It's amazing what can be done to preserve priceless works of art, with the process sometimes taking years to complete. Most recently Jackson Pollock's incredibly important painting "Mural" has arrived at the J. Paul Getty Museum
to be brought back to display condition. Pollock was (and still is) one of the most influential and important American artists, and restoring "Mural" is a major job for the Getty's conservation lab.
"Mural" is a shining example of how Pollock (1912-1956) transcended the traditional style of painting on an upright canvas by stretching it out on the floor and implementing his unique drip style. The piece was originally commissioned by art collector Peggy Guggenheim and is an impressive eight feet tall by twenty feet long, marking the very first large-scale painting to utilize Pollock's new drip method. With its trademark chaotic shapes and colors, the painting is widely considered to be an inspiration for many mid-20th century Abstract Expressionists and marks a turning point in Pollock's infamous career. It's "a stampede...[of] every animal in the American West, cows and horses and antelopes and buffaloes. Everything is charging across that goddamn surface," said Pollock of the painting.
According to the Getty, "Mural" has embarked on a two-year long study and conservation treatment, in collaboration with the University of Iowa Museum of Art (which was gifted with the painting in 1951 by Guggenheim). Studying the materials used and painting techniques will help them to figure out the best way to treat the many problems. Analyzing "Mural," from the type of paint to the method of its application, could give the museum some new insight into how Pollock worked. Due to paint drying different depending on whether it's overlapping wet or dry paint, the Getty may even find out whether or not Pollock actually painting it in a day (which is a legend that's been floating around "Mural" for years).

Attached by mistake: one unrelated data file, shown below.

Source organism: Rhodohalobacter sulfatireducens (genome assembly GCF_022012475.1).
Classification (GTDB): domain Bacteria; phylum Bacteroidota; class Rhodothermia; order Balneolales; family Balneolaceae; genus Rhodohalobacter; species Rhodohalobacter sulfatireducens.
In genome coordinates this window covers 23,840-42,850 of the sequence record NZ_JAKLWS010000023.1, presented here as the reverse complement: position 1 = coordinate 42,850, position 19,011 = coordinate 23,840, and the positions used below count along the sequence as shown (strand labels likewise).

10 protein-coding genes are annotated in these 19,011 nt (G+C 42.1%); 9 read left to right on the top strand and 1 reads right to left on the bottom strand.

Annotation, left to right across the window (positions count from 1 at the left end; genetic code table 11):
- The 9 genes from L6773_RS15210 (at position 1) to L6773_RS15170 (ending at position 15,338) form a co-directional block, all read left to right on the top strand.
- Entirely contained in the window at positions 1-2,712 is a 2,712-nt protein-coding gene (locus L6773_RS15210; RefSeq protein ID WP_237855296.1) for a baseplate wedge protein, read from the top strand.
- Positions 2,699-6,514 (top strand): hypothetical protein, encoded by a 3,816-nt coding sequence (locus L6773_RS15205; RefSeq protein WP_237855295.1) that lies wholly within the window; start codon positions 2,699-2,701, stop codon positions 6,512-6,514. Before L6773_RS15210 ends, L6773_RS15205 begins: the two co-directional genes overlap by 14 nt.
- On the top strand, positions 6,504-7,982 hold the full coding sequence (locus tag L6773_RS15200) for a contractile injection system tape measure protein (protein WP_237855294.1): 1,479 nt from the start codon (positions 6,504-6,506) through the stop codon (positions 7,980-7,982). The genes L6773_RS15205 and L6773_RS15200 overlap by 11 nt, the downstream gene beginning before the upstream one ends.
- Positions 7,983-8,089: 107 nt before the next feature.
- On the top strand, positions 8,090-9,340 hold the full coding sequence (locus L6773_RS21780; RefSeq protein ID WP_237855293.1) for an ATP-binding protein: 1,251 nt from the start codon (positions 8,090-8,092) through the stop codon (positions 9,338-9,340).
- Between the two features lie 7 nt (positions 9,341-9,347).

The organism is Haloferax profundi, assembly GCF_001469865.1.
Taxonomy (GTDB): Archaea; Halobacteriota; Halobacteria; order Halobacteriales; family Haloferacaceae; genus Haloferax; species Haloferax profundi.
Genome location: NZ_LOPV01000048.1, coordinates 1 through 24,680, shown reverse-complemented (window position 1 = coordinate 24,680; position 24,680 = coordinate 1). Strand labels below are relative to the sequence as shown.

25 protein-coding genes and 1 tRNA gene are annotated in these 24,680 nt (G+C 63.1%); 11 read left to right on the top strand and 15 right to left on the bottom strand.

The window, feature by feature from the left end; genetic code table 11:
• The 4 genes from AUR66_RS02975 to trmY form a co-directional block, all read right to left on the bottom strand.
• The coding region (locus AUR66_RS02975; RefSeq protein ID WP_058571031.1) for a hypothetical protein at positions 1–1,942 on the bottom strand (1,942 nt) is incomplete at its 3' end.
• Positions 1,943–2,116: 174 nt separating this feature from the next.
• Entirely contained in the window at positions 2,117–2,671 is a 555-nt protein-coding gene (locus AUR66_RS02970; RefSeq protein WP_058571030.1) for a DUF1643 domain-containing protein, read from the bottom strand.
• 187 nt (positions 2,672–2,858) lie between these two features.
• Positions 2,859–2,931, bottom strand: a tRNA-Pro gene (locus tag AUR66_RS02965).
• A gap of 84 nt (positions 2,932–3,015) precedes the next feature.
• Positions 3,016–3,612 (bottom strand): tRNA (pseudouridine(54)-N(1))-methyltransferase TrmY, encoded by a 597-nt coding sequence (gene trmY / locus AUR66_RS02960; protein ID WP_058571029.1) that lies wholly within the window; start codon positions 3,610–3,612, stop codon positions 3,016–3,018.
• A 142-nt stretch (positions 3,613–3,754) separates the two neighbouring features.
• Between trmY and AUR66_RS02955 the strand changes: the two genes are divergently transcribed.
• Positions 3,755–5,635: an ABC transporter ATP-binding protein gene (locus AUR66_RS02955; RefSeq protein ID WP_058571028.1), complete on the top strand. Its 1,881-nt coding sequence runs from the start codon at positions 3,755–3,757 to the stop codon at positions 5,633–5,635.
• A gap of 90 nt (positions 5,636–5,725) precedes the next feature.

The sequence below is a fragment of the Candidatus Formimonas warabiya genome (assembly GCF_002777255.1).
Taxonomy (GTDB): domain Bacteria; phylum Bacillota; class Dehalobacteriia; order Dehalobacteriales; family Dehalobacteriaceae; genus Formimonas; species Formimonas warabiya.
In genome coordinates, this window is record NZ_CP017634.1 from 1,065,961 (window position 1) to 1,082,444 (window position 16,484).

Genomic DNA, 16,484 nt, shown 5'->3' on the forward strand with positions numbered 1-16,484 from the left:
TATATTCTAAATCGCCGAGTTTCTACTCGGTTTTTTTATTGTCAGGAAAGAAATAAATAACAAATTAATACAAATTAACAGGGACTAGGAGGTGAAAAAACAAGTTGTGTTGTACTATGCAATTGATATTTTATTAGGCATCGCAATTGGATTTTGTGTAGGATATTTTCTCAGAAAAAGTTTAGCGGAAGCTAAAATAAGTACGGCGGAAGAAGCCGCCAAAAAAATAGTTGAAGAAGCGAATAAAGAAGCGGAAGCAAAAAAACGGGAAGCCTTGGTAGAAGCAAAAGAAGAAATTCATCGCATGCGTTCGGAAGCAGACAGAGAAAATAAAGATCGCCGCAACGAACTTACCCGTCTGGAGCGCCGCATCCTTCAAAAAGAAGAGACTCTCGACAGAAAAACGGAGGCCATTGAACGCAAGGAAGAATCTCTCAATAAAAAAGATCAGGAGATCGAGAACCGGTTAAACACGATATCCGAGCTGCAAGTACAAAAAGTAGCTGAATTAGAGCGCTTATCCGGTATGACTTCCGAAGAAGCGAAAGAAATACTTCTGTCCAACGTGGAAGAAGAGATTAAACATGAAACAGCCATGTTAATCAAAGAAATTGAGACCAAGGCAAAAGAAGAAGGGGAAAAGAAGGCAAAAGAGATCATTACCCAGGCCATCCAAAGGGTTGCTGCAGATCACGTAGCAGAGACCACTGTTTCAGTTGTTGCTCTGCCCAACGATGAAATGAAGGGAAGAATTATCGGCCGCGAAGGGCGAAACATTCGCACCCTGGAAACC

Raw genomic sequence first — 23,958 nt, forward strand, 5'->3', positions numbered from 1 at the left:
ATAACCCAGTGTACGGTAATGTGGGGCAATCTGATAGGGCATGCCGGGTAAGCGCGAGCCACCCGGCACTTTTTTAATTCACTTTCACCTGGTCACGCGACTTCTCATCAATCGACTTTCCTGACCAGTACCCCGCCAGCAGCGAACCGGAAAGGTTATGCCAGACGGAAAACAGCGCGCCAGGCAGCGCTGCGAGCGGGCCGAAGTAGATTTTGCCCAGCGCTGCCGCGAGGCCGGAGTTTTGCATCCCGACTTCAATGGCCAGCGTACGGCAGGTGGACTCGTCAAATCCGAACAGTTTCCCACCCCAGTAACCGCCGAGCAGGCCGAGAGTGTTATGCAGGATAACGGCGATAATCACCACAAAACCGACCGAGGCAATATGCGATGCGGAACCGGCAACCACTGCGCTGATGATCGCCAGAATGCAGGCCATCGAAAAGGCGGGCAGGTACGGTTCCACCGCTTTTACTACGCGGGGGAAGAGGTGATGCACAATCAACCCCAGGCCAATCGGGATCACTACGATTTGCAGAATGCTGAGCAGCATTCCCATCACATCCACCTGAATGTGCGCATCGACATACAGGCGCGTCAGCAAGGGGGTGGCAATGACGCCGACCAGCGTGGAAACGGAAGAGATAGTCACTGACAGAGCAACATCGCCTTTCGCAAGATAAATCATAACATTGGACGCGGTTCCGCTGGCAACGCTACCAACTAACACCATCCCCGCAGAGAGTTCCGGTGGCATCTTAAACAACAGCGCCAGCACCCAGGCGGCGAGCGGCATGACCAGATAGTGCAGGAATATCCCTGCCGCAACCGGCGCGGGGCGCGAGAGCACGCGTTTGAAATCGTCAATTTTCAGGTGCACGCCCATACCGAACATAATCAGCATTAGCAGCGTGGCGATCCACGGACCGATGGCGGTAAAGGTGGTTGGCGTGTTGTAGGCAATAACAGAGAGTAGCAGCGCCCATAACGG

The painting apparently has a very obvious sag in the top middle, the weight of the canvas pulling down and placing stress at the edges, according to LA Times. It's thought that the sagging may have started when a new lining was added to help reinforce the canvas. Since the procedure commonly uses a wax adhesive, it just resulted in bringing added weight to the painting.
“All paintings require some conservation treatment over time, and Mural is no exception. Visually, its surface looks dull, so it will need to be cleaned. And although though the lining is structurally sound, some structural work also will be needed. At the very minimum, a new stretcher will be required to provide more adequate support for the painting, which is very heavy," says Yvonne Szafran, head of conservation at the Getty.
For more information visit Getty.edu